|Publication number||WO2001021229 A1|
|Publication date||29 Mar 2001|
|Filing date||22 Sep 2000|
|Priority date||23 Sep 1999|
|Publication number||PCT/2000/40979, PCT/US/0/040979, PCT/US/0/40979, PCT/US/2000/040979, PCT/US/2000/40979, PCT/US0/040979, PCT/US0/40979, PCT/US0040979, PCT/US040979, PCT/US2000/040979, PCT/US2000/40979, PCT/US2000040979, PCT/US200040979, WO 0121229 A1, WO 0121229A1, WO 2001/021229 A1, WO 2001021229 A1, WO 2001021229A1, WO-A1-0121229, WO-A1-2001021229, WO0121229 A1, WO0121229A1, WO2001/021229A1, WO2001021229 A1, WO2001021229A1|
|Inventors||Clarence C. Lee|
|Applicant||Lee Clarence C|
|Export Citation||BiBTeX, EndNote, RefMan|
|Patent Citations (5), Referenced by (23), Classifications (8), Legal Events (6)|
|External Links: Patentscope, Espacenet|
ANTIMICROBIAL AND ANTI-INFLAMMATORY ENDOVASCULAR (CARDIOVASCULAR) STENT
1. Field Of The Invention
The present invention relates to an antimicrobial and anti-inflammatory endovascular (cardiovascular) stent comprising an endovascular (cardiovascular) stent, and an incorporated antimicrobial agent for the treatment of diseased blood vessel in such way that the antimicrobial agent is slowly released into the diseased blood vessel wall which is in direct contact with the stent to treat the blood vessel tissue or the plaque by both killing the disease causing microbe(s) and relieving the inflammation.
More particularly, the present invention relates to an antimicrobial and anti- inflammatory endovascular/cardiovascular stent that slowly releases the antimicrobial and anti-inflammatory agent(s) directly to the diseased tissue or the plaque that is infected by microbes. Consequently, the inflammation is relieved by the anti- inflammatory agent and the inflammation causing microbes are controlled or killed by the antimicrobial agent.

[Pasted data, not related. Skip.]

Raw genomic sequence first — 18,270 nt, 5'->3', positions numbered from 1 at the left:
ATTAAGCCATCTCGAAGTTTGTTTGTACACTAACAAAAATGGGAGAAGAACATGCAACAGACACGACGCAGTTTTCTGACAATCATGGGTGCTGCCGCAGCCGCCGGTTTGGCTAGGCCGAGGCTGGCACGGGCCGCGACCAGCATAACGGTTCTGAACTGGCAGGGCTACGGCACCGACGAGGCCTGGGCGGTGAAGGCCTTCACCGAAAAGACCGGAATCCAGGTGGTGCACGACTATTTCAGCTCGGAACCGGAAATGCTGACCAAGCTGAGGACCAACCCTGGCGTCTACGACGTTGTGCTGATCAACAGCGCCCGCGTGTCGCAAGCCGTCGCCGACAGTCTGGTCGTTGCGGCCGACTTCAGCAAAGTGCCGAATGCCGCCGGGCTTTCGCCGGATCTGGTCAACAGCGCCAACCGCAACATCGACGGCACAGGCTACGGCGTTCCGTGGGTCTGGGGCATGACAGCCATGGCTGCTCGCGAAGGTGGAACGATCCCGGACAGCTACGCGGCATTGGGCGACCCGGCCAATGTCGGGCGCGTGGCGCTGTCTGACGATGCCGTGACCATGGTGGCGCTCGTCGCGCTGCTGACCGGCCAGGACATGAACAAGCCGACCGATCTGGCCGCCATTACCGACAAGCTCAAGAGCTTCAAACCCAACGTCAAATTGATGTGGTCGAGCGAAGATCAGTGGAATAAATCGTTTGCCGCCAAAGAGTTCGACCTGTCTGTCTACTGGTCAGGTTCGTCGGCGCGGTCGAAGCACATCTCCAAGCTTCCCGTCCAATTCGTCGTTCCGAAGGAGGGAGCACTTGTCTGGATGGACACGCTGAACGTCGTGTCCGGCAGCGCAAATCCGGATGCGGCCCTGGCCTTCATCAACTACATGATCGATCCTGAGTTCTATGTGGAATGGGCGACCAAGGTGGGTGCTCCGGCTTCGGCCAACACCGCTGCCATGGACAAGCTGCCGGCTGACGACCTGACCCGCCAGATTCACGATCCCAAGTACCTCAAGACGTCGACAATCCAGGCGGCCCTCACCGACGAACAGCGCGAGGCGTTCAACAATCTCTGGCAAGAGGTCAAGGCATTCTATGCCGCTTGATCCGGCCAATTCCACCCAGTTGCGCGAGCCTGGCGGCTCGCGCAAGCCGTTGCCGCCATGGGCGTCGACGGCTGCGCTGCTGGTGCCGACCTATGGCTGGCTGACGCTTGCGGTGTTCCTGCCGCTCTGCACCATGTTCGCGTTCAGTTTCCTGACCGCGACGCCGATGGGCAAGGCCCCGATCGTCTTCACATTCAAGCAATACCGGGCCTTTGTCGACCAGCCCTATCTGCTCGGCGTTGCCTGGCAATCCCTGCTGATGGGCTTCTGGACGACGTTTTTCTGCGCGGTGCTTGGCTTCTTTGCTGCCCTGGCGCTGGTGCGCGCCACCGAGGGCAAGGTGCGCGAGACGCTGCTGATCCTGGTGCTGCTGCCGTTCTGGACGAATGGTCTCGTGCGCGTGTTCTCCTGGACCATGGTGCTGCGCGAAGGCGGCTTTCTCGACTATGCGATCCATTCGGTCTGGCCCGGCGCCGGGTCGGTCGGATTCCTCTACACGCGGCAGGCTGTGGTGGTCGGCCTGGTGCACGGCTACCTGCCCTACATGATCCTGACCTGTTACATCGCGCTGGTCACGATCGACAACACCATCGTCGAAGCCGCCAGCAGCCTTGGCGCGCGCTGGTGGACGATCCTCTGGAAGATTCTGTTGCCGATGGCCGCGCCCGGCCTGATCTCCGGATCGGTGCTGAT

BACKGROUND OF THE INVENTION Arterial plaques (atherosclerotic plaques or atheromatous lesions) are the thickenings in the coronary arteries. They develop early in life, progressing over a period of many years with phases of quiescence or even regression interspersed with periods of progression. Such coronary atheromatous lesions are commonly found in virtually all adults in the industrialized world although most persons never have signs or symptoms of heart disease. In others, however, atheromatous lesions intrude into the lumen of the coronary arteries and progressively impede blood flow to the myocardium, leading to the clinical syndromes of coronary heart disease. Balloon angioplasty (i.e., opening up an artery by inflating a balloon advanced across a site of narrowing) is one of the most widely used treatments for heart and vascular disease. However, approximately 33% to 50% of patients treated by balloon angioplasty have renewed narrowing of the treated arteries due to restenosis within six months of the initial procedure. This complication is often serious enough to necessitate further interventions, and stents have increasingly been used to reduce the incidence of restenosis. Notwithstanding, stents often become overgrown by inflammatory restenosis tissue.
Stents are hollow cylindrical devices made of plastic or metal that are inserted into body passageways for the local management of compression, narrowing, or obstruction of the passageway. In the treatment of heart disease, stents are introduced in a narrow collapsed state, guided by a catheter across the blockage, and expanded into place, usually by a balloon to physically hold open the coronary artery. Often, stents allow passage of blood through the previously obstructed artery and can eliminate the need for invasive procedures, such as coronary artery bypass surgery. However, the stents themselves become obstructed due to restenosis 10% to 25 % of the time, less than six months after insertion.